Thick, sticky mud lined the banks of the Rio Grande this week as about 50 students trooped down to the river to say goodbye to fish they raised at school this year.
Under gray skies and a light rain, the Bernalillo Elementary School fourth-graders used plastic buckets to release flathead chub, carpsuckers, red shiners, western mosquito fish, and other species native to the Rio Grande.
Sagan Hasenauer, 9, made a video as he released a fish into a muddy side channel in the bosque at Santa Ana Pueblo.
“It just kind of hung around, like it was saying goodbye,” Sagan said of the fish he let loose Tuesday.
Sagan and his classmates are among some 450 kids statewide participating in a program called “native fish in the classroom” managed by the U.S. Fish and Wildlife Service.
Since January, the Bernalillo students have raised these fish in tanks in their classroom, taking turns feeding the fish, cleaning their tanks, and performing a variety of tests to ensure their survival.
“I’ve learned that taking care of fish is a big responsibility,” said Rylen Masawiestewa, 9, a member of Santa Ana Pueblo.
Students learned to test the water regularly for acidity, and for a variety of chemicals that could potentially harm the fish.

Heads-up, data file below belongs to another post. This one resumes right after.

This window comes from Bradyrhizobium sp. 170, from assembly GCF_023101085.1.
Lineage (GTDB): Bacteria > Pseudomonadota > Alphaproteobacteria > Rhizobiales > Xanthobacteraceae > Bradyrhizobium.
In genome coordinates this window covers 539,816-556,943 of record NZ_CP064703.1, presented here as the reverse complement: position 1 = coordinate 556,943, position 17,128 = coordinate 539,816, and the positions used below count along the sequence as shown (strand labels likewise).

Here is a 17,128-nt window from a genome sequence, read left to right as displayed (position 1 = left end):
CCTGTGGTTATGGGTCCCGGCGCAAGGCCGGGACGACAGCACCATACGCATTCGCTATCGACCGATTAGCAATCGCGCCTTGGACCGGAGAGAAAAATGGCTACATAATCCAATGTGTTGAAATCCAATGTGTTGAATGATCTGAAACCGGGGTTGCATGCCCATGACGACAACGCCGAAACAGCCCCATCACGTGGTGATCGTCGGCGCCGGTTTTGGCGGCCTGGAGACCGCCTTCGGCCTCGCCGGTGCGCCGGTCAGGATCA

Angela James, a fish biologist for the U.S. Fish and Wildlife Service, helped set up aquariums in the classrooms and train children how to raise the fish.
On Tuesday, she supervised as kids released the 2- to 4-inch-long fish into a side channel thick with young willows and cottonwoods.
Flows in the river are high this spring, and water is flowing in this channel, which is usually dry. Mosquitoes are abundant.
“On the count of three, we’re going to say goodbye to the fish,” James told the children shortly after they finished their work. Fifty children responded by shouting “goodbye!”
Ask the kids what they learned and everybody has a response.
“I learned their habitats and how they survive,” said Lee Miller, 10.
Chub are scavenger fish, observed Nathan Encinias, 10. “They actually clean the bottom of the river,” he said.
This is the first year Bernalillo Elementary has participated in the program. Other participating schools are located in Albuquerque, San Antonio, San Lorenzo and Silver City.
The purpose of the program is to make children more aware of the river and the native fish that live there, James said.
“We’re introducing the concept of stewardship,” she said. “Now they know there’s something in the river that they took care of. If the river goes dry, these animals have no place to go.”